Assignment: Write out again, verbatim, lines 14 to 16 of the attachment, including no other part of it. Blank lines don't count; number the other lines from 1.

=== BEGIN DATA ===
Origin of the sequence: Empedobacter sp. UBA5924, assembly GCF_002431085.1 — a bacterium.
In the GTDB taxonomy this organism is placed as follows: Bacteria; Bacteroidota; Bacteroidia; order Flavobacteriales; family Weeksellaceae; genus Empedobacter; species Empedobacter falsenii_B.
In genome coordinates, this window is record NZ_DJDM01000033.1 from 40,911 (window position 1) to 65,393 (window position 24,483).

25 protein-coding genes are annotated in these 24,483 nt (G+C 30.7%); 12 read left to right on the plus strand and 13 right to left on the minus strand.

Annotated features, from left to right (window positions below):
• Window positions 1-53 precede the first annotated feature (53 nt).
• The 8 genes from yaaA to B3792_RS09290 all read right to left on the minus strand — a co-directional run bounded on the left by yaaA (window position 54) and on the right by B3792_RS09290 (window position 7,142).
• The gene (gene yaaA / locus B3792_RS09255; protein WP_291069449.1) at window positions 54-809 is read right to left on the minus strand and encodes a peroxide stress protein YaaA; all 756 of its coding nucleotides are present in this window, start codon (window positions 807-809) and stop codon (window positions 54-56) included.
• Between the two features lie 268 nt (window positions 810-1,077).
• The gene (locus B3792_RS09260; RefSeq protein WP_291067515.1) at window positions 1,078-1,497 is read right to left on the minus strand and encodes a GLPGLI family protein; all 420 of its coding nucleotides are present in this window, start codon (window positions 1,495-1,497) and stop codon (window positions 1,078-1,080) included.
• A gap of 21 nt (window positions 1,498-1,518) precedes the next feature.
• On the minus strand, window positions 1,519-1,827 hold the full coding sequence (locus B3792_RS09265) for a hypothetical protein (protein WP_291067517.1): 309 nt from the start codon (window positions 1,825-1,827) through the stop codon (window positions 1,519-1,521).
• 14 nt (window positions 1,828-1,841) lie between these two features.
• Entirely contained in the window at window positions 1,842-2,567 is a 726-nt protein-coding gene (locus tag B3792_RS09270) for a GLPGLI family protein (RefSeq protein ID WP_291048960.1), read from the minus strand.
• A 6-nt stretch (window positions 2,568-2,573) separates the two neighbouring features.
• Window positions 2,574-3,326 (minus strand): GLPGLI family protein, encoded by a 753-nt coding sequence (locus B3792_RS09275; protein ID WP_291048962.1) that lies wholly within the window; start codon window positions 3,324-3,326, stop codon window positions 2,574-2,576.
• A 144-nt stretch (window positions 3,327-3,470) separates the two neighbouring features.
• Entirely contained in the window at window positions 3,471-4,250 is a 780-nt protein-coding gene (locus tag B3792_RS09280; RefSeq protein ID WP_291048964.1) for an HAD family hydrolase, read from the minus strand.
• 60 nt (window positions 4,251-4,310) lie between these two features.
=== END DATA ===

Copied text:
• Entirely contained in the window at window positions 1,842-2,567 is a 726-nt protein-coding gene (locus tag B3792_RS09270) for a GLPGLI family protein (RefSeq protein ID WP_291048960.1), read from the minus strand.
• A 6-nt stretch (window positions 2,568-2,573) separates the two neighbouring features.
• Window positions 2,574-3,326 (minus strand): GLPGLI family protein, encoded by a 753-nt coding sequence (locus B3792_RS09275; protein ID WP_291048962.1) that lies wholly within the window; start codon window positions 3,324-3,326, stop codon window positions 2,574-2,576.